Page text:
A mother who forced her daughter to marry a relative almost twice her age has been convicted in the first successful prosecution in England.
The woman duped the then 17-year-old into travelling to Pakistan to wed the man, who was 16 years her senior.
Years before the ceremony, the girl was entered into a “marriage contract” with the man and became pregnant aged 13.
A jury at Birmingham Crown Court found the mother guilty of two counts of forced marriage.
The court heard the girl had an abortion upon her return to the UK, with her GP reporting his concerns to social services.
Prosecutors said her mother “made all the right noises” to suggest her daughter and the man were just “two teenagers who had sneakily had sex” after she was referred.
‘Burn passport’ threat
As she approached her 18th birthday, the girl was tricked into travelling to Pakistan again under the pretence of a family holiday.
Once there, the court was told, the girl, then aged 18, sobbed as her mother forced her to sign marriage papers in September 2016.
Giving evidence during the trial, she recalled crying as her mother led her by the arm to meet her husband-to-be.
“I didn’t want to get married to him,” she said.
When the daughter protested against the marriage, jurors heard, her mother threatened to burn her passport and assaulted her.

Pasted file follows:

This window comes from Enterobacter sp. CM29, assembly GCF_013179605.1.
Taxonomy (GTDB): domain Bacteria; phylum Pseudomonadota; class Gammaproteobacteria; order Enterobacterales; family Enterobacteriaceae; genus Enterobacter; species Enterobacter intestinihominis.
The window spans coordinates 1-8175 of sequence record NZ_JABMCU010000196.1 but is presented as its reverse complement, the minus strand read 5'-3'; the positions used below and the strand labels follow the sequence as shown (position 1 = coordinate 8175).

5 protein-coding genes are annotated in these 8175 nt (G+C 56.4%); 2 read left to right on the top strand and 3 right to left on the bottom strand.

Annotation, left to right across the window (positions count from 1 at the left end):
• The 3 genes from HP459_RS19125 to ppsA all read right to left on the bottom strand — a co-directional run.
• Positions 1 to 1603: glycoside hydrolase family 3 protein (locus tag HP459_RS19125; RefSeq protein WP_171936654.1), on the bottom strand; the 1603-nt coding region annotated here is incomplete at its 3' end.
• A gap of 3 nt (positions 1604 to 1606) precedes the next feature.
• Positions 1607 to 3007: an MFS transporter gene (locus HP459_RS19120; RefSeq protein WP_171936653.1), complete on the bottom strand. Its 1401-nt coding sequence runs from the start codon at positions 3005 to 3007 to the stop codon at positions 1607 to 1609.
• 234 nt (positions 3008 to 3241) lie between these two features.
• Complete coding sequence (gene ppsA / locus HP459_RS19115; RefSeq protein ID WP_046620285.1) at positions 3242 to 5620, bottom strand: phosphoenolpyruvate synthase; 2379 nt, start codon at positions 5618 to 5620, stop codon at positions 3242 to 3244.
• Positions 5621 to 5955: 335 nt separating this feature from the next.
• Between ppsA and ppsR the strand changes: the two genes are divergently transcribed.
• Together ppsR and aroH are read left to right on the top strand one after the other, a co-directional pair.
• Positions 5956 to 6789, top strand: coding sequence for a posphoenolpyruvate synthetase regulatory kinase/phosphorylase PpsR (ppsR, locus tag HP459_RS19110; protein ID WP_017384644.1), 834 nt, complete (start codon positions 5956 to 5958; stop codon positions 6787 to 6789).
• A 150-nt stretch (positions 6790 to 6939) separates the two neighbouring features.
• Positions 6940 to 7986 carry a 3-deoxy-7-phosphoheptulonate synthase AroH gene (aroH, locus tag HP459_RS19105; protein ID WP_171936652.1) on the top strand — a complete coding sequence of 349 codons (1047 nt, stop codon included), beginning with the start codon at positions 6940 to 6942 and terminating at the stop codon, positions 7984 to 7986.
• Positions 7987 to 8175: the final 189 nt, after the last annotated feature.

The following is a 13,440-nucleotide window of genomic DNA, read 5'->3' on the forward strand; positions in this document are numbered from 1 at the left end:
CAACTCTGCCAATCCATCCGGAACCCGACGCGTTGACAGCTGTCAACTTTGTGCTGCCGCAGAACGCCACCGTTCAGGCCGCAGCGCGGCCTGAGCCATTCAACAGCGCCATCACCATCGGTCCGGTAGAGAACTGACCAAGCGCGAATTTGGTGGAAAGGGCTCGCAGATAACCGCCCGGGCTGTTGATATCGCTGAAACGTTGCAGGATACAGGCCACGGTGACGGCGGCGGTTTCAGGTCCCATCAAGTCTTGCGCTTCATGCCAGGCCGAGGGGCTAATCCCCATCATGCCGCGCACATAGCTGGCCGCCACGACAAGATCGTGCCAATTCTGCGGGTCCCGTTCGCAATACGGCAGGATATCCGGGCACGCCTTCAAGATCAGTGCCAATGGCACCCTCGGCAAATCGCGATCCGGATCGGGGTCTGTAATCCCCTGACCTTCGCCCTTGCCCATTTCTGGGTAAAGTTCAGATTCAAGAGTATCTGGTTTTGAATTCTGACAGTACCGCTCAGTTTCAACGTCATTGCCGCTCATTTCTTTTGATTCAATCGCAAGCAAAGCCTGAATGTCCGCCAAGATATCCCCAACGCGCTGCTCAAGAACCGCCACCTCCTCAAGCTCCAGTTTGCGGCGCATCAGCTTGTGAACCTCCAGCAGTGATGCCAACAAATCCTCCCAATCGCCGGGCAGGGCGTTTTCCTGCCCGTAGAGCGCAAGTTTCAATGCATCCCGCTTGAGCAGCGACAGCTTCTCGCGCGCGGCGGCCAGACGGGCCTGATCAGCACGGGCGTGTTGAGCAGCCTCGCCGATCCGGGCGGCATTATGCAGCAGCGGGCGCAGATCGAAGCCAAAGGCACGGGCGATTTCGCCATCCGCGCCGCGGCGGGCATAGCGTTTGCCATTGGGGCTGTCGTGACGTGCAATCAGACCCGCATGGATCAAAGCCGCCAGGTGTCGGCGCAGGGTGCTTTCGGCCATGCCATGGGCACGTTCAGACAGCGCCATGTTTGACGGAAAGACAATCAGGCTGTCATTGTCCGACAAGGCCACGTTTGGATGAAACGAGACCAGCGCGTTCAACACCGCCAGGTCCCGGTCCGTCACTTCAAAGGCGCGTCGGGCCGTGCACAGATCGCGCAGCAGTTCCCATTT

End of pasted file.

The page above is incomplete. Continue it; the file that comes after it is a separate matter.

The girl “has been let down badly by her mother, whose love and attention she craves,” prosecutor Deborah Gould said.
The mother, who cannot be named for legal reasons, looked shocked as she was convicted of forced marriage and of deceiving the victim to go to Pakistan in order to enter into a false marriage.
She was also convicted of perjury, after she lied about the incident in the High Court.
The mother was cleared of a fourth charge of perverting the course of justice and will be sentenced on Wednesday.
It is the first time a forced marriage case of this kind has been successfully prosecuted in an English court.
Prosecutions for forced marriage, which became an offence in 2014, are rare.
In 2015, a man was jailed for offences including forced marriage at Merthyr Crown Court in Wales, and there is currently at least one live case on-going.
Supt Sally Holmes from West Midlands Police said up to 300 calls a month about forced marriage and honour-based abuse are reported by Karma Nirvana, an organisation supporting victims of honour related abuse, “but a lot of victims will not want to report these matters to police”.
“It’s their parents of family members who might be responsible for that abuse and they [victims] should feel absolutely no guilt in coming forward,” she said.
Elaine Radway, from the Crown Prosecution Service, said forced marriage is a breach of human rights, and applauded the “brave testimony” of the victim.